There is no shortage of yachtmakers in the world, but finding the perfect fit of timeless style and custom luxury? That’s a unique challenge. We favor yachtmaking companies that take the time to craft boats by hand, in the process granting their clients’ wishes with each custom feature and one-of-a-kind twist. With the Fort Lauderdale International Boat Show just around the corner, we decided to round up our favorites, along with our favorite destinations for discerning mariners to show off their new favorite toys.
If you’re not familiar with Perini Navi, look up Tom Perkins and his iconic boat, The Maltese Falcon. Though this boat is spoken for, whether you’re in Europe or North America, Perini Navi has a solution for you. The Italian boatmaker from Viareggio, Italy also has a full sales operation in Newport, Rhode Island, making themselves fully available to a large range of clientele. Thanks to their four companies under the Perini Navi umbrella, they are also able to offer several different boating options, though they are known primarily for sailing yachts: racing sailing yachts, fast cruising sailing yachts, large sailing yachts from 131-197 feet, extra large sailing yachts over 197 feet and motor yachts. In case you’re not ready to take the plunge, they also offer charters for those who want just a taste of the good life.
Burger Boat Company
The Manitowoc, Wisconsin’s latest project, a 103-foot-6-inch yacht outfitted by famed Miami-based designer Luiz de Basto, promises to be one of Burger’s most stylish endeavors. For everyone else, Burger Boat Company employs designer consultations and client visits to initiate the client into its hands-on process. They’re religious about the client aiding in hull design, exterior styling and interior floor plans, making sure any bells and whistles come future operator-approved.
Founded in 1969 by Robert Braithwaite, Sunseeker has grown into one of the most recognized names in custom yachtmaking today. The company grew from humble beginnings: Braithwaite started the business from the ashes of Owens Cruisers’ United Kingdom business, using the molds to produce smaller leisure boats. Eventually, their growth in the Mediterranean brought a needed for bigger craft, culminating in their largest delivery to date in September 2014. This 155-foot beauty is Sunseeker’s 100th performance motor yacht, but is the top of the line – they’re still producing luxury craft of all sizes.
Dave Christensen, founder of his eponymous Vancouver yacht company, is obsessive about details. That’s why his custom fiberglass yachts are true feats of engineering, employing large-scale vacuum infusion combined with proprietary in-house technology that creates a boat more solid than steel. The hulls are fully insulated, eliminating the “double boiler” heating effect that afflicts boats traveling in warmer climates and ensuring there will be no condensation-causing corrosion, interior finish damage or mold infestation. Christensen’s inspiration? Other builders’ low standards. He sought out to build a yacht in 1982 and couldn’t find a builder who met his requirements. The rest is history, and he is now building custom boats up to 212 feet in length.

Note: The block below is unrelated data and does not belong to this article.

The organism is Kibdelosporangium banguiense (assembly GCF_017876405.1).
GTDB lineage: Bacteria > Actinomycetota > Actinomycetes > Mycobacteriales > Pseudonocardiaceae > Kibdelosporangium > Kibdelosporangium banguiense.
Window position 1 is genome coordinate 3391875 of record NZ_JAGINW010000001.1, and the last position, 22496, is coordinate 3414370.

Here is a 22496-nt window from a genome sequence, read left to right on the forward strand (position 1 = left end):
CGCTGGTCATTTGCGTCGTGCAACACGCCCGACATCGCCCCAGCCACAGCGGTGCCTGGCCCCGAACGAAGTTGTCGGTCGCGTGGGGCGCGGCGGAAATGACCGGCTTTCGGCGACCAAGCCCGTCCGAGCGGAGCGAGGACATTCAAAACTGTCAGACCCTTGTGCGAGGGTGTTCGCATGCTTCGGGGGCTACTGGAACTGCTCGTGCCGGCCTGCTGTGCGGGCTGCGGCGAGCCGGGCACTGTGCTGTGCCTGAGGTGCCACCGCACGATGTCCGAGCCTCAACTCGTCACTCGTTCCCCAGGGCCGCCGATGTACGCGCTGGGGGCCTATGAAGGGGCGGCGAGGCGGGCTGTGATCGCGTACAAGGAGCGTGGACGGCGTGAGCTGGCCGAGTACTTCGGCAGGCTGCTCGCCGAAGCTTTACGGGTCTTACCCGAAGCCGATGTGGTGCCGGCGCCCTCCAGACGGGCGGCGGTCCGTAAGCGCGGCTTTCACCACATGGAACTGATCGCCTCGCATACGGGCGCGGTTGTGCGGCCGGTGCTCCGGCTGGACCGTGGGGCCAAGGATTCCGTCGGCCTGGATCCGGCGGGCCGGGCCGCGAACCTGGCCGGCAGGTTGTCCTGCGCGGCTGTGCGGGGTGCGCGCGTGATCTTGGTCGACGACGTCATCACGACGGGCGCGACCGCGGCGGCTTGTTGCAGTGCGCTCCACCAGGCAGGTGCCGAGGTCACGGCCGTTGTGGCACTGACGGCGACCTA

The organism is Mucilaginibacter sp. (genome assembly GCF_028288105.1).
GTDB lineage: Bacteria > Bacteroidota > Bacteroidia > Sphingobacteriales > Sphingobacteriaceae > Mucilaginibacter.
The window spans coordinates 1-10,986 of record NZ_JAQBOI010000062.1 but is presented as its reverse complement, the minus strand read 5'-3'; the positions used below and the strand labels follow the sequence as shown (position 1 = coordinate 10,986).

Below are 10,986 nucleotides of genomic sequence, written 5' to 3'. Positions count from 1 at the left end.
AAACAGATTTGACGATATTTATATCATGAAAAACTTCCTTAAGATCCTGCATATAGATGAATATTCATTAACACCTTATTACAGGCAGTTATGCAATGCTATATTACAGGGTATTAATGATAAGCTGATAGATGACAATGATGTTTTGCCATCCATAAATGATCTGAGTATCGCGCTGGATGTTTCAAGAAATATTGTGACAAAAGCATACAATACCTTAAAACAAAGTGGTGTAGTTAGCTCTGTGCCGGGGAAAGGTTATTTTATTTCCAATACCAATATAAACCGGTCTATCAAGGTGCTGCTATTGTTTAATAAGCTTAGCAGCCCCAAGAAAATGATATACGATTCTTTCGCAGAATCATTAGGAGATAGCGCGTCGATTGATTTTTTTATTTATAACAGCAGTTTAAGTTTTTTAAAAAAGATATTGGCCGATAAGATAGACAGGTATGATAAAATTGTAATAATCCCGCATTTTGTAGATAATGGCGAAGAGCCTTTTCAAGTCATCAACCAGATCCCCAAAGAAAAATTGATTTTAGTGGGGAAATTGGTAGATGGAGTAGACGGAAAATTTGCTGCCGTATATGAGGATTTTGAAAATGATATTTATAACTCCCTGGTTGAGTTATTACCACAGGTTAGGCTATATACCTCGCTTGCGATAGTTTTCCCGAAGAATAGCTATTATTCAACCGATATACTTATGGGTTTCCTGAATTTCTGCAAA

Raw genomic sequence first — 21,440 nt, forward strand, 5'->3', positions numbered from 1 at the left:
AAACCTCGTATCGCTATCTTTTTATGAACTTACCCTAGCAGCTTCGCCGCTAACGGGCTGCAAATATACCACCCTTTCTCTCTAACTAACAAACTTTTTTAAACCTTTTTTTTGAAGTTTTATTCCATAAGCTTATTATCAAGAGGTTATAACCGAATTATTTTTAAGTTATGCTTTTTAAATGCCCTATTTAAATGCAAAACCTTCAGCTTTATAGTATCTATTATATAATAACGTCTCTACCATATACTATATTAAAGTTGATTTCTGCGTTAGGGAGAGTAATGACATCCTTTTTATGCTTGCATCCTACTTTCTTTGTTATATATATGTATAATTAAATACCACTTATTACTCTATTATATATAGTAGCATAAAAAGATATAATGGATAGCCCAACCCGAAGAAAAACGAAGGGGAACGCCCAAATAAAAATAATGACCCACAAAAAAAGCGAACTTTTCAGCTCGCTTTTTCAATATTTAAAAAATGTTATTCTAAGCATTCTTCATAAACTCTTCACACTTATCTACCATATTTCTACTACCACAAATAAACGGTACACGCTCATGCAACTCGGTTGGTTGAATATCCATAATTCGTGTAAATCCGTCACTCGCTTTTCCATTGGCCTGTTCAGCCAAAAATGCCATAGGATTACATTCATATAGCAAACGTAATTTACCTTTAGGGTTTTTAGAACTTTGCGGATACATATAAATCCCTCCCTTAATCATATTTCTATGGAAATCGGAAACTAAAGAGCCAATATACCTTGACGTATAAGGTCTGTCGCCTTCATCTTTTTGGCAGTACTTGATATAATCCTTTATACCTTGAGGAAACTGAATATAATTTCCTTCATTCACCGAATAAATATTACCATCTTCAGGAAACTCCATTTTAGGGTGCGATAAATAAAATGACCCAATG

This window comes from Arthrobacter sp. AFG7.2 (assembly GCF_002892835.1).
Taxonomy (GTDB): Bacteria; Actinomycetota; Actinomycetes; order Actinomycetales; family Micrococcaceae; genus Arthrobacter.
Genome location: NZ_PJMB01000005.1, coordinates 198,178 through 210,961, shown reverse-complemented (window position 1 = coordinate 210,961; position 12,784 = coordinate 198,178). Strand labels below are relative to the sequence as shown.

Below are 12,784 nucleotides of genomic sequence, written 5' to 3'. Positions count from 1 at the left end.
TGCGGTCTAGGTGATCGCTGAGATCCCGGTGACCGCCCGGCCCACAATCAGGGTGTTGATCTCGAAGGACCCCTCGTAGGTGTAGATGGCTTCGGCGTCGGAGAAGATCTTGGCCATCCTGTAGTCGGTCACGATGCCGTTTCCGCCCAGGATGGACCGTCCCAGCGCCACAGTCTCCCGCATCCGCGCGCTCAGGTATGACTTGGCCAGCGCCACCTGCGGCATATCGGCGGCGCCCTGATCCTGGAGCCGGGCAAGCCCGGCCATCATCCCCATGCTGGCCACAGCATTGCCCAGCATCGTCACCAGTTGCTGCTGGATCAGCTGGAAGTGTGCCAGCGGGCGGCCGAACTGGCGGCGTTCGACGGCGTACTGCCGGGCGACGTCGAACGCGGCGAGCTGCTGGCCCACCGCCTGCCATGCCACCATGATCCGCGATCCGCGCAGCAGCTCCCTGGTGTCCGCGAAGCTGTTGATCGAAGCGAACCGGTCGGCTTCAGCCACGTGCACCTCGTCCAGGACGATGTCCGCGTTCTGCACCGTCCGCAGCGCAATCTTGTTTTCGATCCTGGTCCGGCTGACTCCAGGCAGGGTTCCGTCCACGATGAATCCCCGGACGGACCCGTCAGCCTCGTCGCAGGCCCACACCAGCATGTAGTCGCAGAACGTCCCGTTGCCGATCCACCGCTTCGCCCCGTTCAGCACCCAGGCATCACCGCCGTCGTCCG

One of Hurricane Katrina’s great redemption stories lies with Trinity Yachts, now based out of both Gulfport Mississippi and New Orleans, Louisiana. Their shipyard was destroyed by the storm in 2010, as it brought a 15-foot wall of water into the yard where it then ruined most of their manufacturing equipment. To add to the destruction, most of Trinity’s employees were scattered around in the aftermath. By an incredible stroke of luck, two almost-completed yachts and a handful of hulls in-progress survived the storm, providing the basis to rebuild company from the ashes. Founder John Dane III, knowing a good opportunity when he sees one, made good on this small fortune and set out to rebuild as quickly as possible, acquiring the Gulfport shipyard in the process. Today, Trinity is fully back in the game and operational in its two locations, with a 168-foot tri-deck yacht slated for near-term delivery.
Now that you’ve got the goods, where to? Two of our favorite yacht destinations include Christophe Harbor in St. Kitts and Island Gardens Deep Harbour, on Watson Island in Miami. Christophe Harbor is fully outfitted with a deep-water superyacht marina, a members-only beach club, a beach bar, real estate options, a retail village, a golf course and the Caribbean’s first Park Hyatt, slated to open next year and taking reservations as of March 2017.
If you’re staying stateside, the United States’ first superyacht marina has anything you would want out of an on-shore experience. The marina can accommodate yachts of all sizes, even those exceeding 500 feet, and offers docking options for tenders and smaller powerboats, as well. As for the amenities, services include charter options, aircraft facilities and United States Customs capabilities. On the more fun side, there is a social club, called The Deck, which hosts an open air lounge and restaurant.